DC Intern Diaries

I'm a female 24 year old DC permanent intern. You name it and I've probably interned it. I'm also a graduate student in DC.

Tuesday, December 21, 2004

2004 DC state of the legal market

The Washington DC region has rebounded and now exhibits a much better legal job market than 2002 and 2003. Of course, some practice groups are doing much better than others and the firms are still demanding to see candidates with strong academic credentials and solid experience.

The region still enjoys one of the lowest, if not the lowest, unemployment rates of any major region in the United States. But the legal job market has not enjoyed the incredibly low unemployment rate seen in other sectors. In fact, it is said often that the current high unemployment rate has been more severe on white collar workers, such as lawyers.

The last three months have certainly shown an increase in demand for well-credentialed lawyers. In fact, we have had more job orders from law firms and more candidates interviewing during the month of December in 2003 than 2002. January got off to a roaring start, and we believe it will continue for the rest of 2004.

As detailed in our last state of the market report, the creation of a new federal agency, the enactment of the Medicare Bill, and the recent crises in the energy market has caused firms to look for candidates with specialized expertise. But the engine of the legal market recovery has been litigation and securities law practices. We have multiple listings for commercial litigators and those with enforcement and regulatory experience in securities law. Again, most of the firms demand strong academic success and solid experience. There are several firms looking to add insurance coverage litigators as well. IP litigators with electrical engineering background are still sought after.

Because of the unique position of the DC legal market, which is home to various government regulatory agencies, certain practices have begun to see more of a demand for strong candidates, including healthcare, energy and, again, securities law. There also is some interest in employee benefit lawyers. International trade lawyers with experience on representing foreign entities will find their services are also in more demand than in recent past.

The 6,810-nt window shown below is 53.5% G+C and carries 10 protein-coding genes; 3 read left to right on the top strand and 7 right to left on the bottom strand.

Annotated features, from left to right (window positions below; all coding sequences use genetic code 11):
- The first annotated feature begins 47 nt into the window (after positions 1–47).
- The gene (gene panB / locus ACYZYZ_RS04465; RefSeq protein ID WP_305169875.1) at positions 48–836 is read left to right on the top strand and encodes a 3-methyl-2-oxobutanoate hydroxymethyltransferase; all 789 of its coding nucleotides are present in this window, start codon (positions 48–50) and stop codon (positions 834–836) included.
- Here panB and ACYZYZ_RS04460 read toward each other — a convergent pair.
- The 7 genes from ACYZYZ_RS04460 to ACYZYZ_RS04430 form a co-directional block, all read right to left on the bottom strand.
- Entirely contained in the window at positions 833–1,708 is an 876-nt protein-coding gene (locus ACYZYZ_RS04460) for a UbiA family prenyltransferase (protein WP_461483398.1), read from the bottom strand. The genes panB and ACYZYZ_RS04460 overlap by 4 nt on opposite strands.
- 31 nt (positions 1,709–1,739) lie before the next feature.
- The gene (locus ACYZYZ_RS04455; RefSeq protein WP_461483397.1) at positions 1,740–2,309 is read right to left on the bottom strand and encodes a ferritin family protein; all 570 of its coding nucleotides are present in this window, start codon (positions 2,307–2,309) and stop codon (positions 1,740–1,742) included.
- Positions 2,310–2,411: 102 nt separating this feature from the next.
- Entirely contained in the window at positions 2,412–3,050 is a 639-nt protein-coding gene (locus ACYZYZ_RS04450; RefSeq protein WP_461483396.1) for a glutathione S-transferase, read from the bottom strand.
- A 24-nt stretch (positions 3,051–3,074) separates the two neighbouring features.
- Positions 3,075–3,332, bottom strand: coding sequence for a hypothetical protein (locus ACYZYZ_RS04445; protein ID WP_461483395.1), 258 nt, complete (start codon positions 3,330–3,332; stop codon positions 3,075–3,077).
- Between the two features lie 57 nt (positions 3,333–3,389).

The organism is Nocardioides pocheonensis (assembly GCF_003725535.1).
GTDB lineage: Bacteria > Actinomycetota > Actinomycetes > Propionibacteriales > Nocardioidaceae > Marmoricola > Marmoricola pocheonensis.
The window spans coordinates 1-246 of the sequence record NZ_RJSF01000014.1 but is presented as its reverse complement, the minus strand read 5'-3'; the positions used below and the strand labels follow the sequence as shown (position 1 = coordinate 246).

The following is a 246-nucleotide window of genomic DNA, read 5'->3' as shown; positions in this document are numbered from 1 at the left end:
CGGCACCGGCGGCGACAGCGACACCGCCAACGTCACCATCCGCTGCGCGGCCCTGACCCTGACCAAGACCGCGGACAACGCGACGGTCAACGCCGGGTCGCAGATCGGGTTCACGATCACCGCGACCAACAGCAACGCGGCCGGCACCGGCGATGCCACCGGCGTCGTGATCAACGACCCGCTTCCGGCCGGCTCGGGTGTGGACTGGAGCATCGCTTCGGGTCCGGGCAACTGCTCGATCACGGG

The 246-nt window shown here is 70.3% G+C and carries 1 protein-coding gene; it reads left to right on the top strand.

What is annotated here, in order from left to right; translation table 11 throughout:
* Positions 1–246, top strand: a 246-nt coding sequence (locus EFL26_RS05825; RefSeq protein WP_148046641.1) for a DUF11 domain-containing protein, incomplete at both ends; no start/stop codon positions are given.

Although corporate and M&A associates will still find the market challenging, openings in these areas have started to trickle in. Because there so few jobs in these practice areas, firm can afford to be highly selective and would only entertain hiring someone who has an outstanding resume.

One practice area we have had success in placing people in recently is internet privacy law, which has been a part of the trademark practice in the past. This is a specialized field and only those with actual experience, in addition to academic success, are being considered by firms.

Of course, partners with a significant book of business are always in demand. We have some firms who will consider partners with $500,000 or less in business. Of course, partners with at least $1,000,000 in portable business will find a firm of their choice. In some practice areas that are currently experiencing difficulty attracting work - such as corporate, M&A, capital markets, project finance, and telecommunications - the required book of business is quite modest. Because the trend in the law firm marketplace is consolidation, we would suggest that now is the right time for those partners inclined to move to do so.


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